• ********
  • Posts: 2722
  • Chepachet, RI
    • View Profile
    • Critical Tastings
Re: Belgian Stout Critique/Help?
« Reply #7 on: April 18, 2013, 07:08:49 PM »
Still confused on late hopping these type beers- does it come thru at all, and if not, why do it.  Right now I am planning on 2oz magnum at 60min to bring it to around 70IBU.

Honestly, your single addition of magnum will be fine in this style. You already have a lot going on from the roast malt and yeast, so no need to muddle things up.
Eric B.

Finally got around to starting a homebrewing blog: The Hop Whisperer

Offline reverseapachemaster

  • Senior Brewmaster
  • ******
  • Posts: 1036
    • View Profile
    • Brain Sparging on Brewing
Re: Belgian Stout Critique/Help?
« Reply #8 on: April 19, 2013, 02:38:40 PM »
It really depends on what you are trying to develop in the flavor profile. There are some Belgian stouts that are smoother than the typical stout and that's because they rely on the dehusked grains, dark wheat malts, dark candy sugars, chocolate malt and dark crystal malts for color and flavor. Boulevard's Dark Truth is a good example of this style. Others are more typical of an English/Irish/American stout with more roast character but some special B and/or dark candy sugar to make it more "Belgian" with the help of the yeast. I think the Great Divide version is more roasty but not quite as roasty as the regular Yeti. The regular Yeti is made with a good amount of rye but I'm not sure if it's also in the Belgian variant.

If you decide to go down a more roasty path I would choose a Belgian strain that is lighter on the phenolic character and more into the fruit. For my tastes I find phenolics do not pair well with a lot of roast character. The fruity esters will carry through better and provide the obvious Belgian character. With the smoother variant you could go either way.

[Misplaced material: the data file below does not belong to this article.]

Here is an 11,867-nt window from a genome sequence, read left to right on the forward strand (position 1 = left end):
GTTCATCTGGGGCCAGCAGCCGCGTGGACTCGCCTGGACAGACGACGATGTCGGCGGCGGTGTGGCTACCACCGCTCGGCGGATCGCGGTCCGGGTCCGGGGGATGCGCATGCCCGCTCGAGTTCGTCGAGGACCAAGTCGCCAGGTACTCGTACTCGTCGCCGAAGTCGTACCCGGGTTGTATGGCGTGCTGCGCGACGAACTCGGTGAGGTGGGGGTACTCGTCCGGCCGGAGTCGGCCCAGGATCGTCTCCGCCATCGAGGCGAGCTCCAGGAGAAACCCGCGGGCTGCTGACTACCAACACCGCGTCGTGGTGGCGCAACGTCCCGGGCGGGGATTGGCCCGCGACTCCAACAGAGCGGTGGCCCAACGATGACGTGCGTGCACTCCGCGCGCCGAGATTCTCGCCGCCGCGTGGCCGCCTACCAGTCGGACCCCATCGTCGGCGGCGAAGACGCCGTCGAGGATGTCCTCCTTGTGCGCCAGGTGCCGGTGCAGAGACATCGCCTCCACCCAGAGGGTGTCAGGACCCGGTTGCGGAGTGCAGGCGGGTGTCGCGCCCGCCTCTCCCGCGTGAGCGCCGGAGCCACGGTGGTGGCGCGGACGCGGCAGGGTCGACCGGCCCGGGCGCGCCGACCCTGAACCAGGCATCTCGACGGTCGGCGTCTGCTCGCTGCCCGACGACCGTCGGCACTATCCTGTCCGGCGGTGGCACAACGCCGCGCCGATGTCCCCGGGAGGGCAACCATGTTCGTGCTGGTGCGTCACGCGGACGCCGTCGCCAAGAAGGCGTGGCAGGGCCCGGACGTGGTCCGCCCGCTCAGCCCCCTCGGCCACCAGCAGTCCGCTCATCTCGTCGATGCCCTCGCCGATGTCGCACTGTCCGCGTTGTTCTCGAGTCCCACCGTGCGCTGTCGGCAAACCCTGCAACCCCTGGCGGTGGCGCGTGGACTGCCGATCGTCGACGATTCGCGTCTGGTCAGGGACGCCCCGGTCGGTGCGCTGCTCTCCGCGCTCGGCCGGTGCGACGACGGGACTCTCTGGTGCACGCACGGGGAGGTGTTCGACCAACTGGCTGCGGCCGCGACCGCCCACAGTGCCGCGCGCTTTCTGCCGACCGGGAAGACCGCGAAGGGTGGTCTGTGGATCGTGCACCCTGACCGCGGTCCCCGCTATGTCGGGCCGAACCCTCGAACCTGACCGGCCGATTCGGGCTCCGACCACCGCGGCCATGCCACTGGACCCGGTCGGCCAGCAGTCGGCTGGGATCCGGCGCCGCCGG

Heck yeah I blog about homebrewing: Brain Sparging on Brewing but I'm also a lawyer: The Kielich Law Firm

Offline rbowers

  • Assistant Brewer
  • ***
  • Posts: 130
    • View Profile
Re: Belgian Stout Critique/Help?
« Reply #9 on: April 26, 2013, 04:34:16 PM »
Alright this is where I am at thus far:

6 Gal Batch, 75 % Eff

14.5 lb Belgian Pale
1.5 lb Midnight Wheat
1.5 lb Chocolate Malt
1 lb Carafa II
1 lb D180 Belgian Candy Syrup
0.25 lb Special B

Hops
Herkules 14.5 % : 2 oz at 60 min- these hops are new to me but I am told very smooth, similar to magnum

Yeast:
1.8L Starter of Belgian Ale Yeast (WL550)

Mash at 153F x 60 min
Mash out to 167F

Ferment 68F x 3 days then raise to 72F till done

I have not used the midnight wheat before.  I'm looking for overall very smooth with touches of roast from the Carafa and midnight Wheat.  I am forgoing the late hop additions as I don't see a huge point in their presence for this beer.  Additional Suggestions?
Primary:
Nothing

Secondary:
Belgian pale

Lagering:
Dortmunder

Conditioning:
RIS
Belgian RIS

On Tap:
Nothing

Bottles
Flanders Red

Offline snowtiger87

  • Brewer
  • ****
  • Posts: 405
    • View Profile
Re: Belgian Stout Critique/Help?
« Reply #10 on: April 30, 2013, 12:31:08 PM »
Looks good to me. Its gonna be BLACK !  8)
Brewing since 1989 - BJCP National Rank

Fermenting: McChouffe clone, Samiclaus clone
Conditioning: Belgian Tripel, Barrel Aged Baltic Porter - in sherry barrel, Belgain Easter Ale
On tap: CAP, Dortmunder Export, IIPA, Dubbel Chocolate Stout, Wee Heavy, Whiskey barrel aged Wee Heavy, Baltic Porter
Newly Bottled: